HTC will not offer its Sense user interface on its first batch of Windows Phone 7-powered devices, according to the company's frontman.
In an exclusive interview with FierceWireless, HTC CEO Peter Chou said the smartphone vendor initially will be unable to bring its Sense UI onto its forthcoming Windows Phone 7 devices.
"Initially, we don't have time to bring things on top of that," he said. "But over time we will innovate on top of that to provide some HTC experience."
When asked whether Taiwan-based HTC would at some point in the future introduce its Sense UI onto WP7, Chou hedged.
"I don't think we would do complete Sense UI on Windows Phone 7," he said. "However, I will say that we will innovate differently to improve the experience and to get some HTC unique and differentiated experience on Windows Phone 7 in the future."
An HTC spokesman offered some clarification: "In the long term, with the Sense experience, we are looking for ways to enhance the user experience using HTC innovation. ... Sense, by definition, is a way for HTC to improve the user experience in both big and small ways--which we will certainly work to do with Windows Phone 7 devices. But, if this does not include a fully revised user interface, that does not mean that it doesn't have a form of the Sense experience--it may just be expressed in ways that do not include the interface."
The news is notable considering HTC has made its Sense user interface overlay a cornerstone of its Android strategy. Sense UI is essentially an extra layer of software built on top of Google's Android platform that HTC uses to separate itself from a growing number of Android device vendors. The company recently introduced a services component to the offering via its as-yet-unreleased HTCSense.com website.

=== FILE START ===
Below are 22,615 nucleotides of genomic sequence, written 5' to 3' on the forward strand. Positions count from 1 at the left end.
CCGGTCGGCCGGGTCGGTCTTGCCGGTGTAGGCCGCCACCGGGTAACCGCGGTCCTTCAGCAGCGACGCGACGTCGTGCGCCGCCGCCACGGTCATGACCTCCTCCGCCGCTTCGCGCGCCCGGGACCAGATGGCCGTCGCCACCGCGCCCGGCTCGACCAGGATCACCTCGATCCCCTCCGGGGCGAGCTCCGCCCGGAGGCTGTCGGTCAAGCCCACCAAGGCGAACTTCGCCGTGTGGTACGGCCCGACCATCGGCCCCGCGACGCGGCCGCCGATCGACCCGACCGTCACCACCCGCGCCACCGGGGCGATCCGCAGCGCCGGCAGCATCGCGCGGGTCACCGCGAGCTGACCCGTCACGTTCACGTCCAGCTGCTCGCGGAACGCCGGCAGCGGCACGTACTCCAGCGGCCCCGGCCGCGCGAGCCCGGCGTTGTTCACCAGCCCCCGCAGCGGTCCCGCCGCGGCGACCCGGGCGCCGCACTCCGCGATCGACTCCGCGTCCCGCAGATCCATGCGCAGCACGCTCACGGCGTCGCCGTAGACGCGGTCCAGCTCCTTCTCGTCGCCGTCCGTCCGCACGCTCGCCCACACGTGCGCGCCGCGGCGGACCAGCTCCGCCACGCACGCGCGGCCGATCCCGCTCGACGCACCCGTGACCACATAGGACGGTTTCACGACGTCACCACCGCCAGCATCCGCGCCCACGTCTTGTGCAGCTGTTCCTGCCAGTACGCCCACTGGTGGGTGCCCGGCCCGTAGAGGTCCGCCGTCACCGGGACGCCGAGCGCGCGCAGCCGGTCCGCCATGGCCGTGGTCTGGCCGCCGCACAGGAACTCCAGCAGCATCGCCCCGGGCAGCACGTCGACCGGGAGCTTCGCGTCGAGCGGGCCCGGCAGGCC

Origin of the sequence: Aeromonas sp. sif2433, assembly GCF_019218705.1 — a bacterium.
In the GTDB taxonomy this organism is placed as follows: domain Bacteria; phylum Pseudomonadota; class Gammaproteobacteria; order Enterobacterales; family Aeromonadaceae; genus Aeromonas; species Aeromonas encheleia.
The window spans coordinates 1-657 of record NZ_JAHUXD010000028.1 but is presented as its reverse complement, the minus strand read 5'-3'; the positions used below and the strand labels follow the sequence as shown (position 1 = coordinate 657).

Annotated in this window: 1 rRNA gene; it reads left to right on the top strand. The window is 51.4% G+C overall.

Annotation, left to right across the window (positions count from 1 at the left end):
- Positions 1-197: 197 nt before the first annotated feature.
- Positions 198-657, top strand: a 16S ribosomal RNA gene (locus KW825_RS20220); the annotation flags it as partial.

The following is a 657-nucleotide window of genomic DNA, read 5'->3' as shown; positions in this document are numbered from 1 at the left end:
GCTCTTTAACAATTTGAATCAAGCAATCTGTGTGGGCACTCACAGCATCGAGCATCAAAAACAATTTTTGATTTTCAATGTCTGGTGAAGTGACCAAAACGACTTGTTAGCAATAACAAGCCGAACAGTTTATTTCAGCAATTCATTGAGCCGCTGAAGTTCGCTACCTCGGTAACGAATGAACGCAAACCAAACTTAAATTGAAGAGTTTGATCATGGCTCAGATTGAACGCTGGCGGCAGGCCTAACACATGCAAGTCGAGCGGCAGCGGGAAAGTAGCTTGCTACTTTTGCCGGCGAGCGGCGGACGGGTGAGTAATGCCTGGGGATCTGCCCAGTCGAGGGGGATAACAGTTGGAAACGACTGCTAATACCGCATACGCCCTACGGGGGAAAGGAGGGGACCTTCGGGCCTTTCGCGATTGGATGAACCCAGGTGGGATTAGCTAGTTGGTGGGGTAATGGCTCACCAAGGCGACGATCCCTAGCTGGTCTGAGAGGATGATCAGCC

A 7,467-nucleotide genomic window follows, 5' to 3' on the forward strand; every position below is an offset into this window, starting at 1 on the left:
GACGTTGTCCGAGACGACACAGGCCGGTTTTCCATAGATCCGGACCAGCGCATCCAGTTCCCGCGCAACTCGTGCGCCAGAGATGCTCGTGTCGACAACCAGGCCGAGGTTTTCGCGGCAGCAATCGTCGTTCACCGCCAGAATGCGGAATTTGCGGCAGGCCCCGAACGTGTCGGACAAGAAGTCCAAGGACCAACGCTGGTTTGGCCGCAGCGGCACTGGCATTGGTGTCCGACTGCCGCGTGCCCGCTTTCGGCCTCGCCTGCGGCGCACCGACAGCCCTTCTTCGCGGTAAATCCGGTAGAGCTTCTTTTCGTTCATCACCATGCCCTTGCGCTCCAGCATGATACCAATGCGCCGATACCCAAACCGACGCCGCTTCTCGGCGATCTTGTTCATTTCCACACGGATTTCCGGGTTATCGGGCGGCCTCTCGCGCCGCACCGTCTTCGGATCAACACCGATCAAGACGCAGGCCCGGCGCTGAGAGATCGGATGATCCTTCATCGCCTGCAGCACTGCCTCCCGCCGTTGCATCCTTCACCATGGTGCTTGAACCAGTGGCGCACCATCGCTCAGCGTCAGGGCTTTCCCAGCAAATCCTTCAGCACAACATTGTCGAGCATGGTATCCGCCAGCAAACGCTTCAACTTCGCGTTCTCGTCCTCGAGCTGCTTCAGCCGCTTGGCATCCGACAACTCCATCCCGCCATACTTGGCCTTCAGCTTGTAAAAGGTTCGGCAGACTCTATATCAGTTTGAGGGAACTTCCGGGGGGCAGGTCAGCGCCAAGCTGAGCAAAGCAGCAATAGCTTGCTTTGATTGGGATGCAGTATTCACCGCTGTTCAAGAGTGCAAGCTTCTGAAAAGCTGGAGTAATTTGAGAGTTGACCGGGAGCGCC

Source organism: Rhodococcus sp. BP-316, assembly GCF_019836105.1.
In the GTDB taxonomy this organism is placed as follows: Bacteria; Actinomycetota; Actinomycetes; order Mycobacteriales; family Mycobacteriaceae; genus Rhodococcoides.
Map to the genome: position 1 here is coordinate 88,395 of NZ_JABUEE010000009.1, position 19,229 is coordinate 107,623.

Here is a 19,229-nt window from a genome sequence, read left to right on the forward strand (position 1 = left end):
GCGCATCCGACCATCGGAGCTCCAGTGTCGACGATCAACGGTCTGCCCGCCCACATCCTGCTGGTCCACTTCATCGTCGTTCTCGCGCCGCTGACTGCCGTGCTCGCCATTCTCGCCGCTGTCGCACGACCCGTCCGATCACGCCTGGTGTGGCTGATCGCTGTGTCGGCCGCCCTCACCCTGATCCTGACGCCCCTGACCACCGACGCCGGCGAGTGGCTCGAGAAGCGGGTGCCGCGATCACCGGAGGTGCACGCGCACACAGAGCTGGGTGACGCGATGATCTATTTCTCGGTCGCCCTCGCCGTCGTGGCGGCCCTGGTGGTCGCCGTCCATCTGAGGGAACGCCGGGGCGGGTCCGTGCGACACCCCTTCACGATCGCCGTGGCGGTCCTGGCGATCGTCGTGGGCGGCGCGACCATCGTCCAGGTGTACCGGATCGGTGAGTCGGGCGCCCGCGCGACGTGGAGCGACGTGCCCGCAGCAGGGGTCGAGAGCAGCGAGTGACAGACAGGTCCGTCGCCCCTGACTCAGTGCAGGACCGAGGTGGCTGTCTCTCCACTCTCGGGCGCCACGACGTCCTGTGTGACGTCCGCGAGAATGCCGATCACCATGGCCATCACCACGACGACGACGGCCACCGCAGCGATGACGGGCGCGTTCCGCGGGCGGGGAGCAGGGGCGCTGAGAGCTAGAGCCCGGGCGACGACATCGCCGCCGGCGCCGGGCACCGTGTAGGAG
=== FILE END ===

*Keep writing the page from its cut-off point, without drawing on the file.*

That HTC may not bring its Sense UI onto Microsoft's Windows Phone 7 platform could reflect the software giant's relatively strict design guidelines. Google offers Android for free and allows licensees to modify the platform at will; meanwhile, Microsoft charges a licensing fee for Windows Phone 7 and the company's guidelines prevent vendors from making extensive modifications.
HTC did port its Sense UI onto its HD2 phone, which runs Microsoft's now-retired Windows Mobile platform.
Devices running Microsoft's Windows Phone 7 platform--an effort by the Redmond, Wash.-based company to rekindle its position in mobile--are scheduled to be released later this year. HTC was the world's eighth largest handset maker in the second quarter, according to Gartner, commanding 1.8 percent of the market.
Interestingly, HTC's Chou also said the company will release an LTE phone next year. Click here for the full story.
FierceWireless will publish a full transcript of its interview with Chou on Monday.
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